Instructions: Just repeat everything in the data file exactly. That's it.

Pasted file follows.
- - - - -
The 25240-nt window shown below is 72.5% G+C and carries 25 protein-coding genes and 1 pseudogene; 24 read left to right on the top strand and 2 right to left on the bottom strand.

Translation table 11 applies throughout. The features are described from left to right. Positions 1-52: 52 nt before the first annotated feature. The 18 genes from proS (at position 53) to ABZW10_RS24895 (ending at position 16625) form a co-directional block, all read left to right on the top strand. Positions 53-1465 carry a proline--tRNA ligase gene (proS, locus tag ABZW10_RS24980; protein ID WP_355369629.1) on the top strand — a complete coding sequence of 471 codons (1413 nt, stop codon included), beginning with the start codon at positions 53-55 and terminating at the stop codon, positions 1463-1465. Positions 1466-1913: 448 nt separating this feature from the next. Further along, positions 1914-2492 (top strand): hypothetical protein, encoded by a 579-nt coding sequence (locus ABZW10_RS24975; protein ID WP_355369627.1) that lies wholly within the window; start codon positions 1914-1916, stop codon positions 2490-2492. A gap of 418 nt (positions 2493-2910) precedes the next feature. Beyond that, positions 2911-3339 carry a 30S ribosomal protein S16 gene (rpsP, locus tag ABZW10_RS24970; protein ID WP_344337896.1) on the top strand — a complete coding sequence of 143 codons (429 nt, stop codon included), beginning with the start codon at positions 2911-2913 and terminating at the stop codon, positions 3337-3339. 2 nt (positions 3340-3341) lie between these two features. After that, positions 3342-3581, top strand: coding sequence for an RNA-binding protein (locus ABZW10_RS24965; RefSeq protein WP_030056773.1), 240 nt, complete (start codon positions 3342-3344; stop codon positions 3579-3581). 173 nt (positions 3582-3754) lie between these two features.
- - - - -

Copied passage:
The 25240-nt window shown below is 72.5% G+C and carries 25 protein-coding genes and 1 pseudogene; 24 read left to right on the top strand and 2 right to left on the bottom strand.

Translation table 11 applies throughout. The features are described from left to right. Positions 1-52: 52 nt before the first annotated feature. The 18 genes from proS (at position 53) to ABZW10_RS24895 (ending at position 16625) form a co-directional block, all read left to right on the top strand. Positions 53-1465 carry a proline--tRNA ligase gene (proS, locus tag ABZW10_RS24980; protein ID WP_355369629.1) on the top strand — a complete coding sequence of 471 codons (1413 nt, stop codon included), beginning with the start codon at positions 53-55 and terminating at the stop codon, positions 1463-1465. Positions 1466-1913: 448 nt separating this feature from the next. Further along, positions 1914-2492 (top strand): hypothetical protein, encoded by a 579-nt coding sequence (locus ABZW10_RS24975; protein ID WP_355369627.1) that lies wholly within the window; start codon positions 1914-1916, stop codon positions 2490-2492. A gap of 418 nt (positions 2493-2910) precedes the next feature. Beyond that, positions 2911-3339 carry a 30S ribosomal protein S16 gene (rpsP, locus tag ABZW10_RS24970; protein ID WP_344337896.1) on the top strand — a complete coding sequence of 143 codons (429 nt, stop codon included), beginning with the start codon at positions 2911-2913 and terminating at the stop codon, positions 3337-3339. 2 nt (positions 3340-3341) lie between these two features. After that, positions 3342-3581, top strand: coding sequence for an RNA-binding protein (locus ABZW10_RS24965; RefSeq protein WP_030056773.1), 240 nt, complete (start codon positions 3342-3344; stop codon positions 3579-3581). 173 nt (positions 3582-3754) lie between these two features.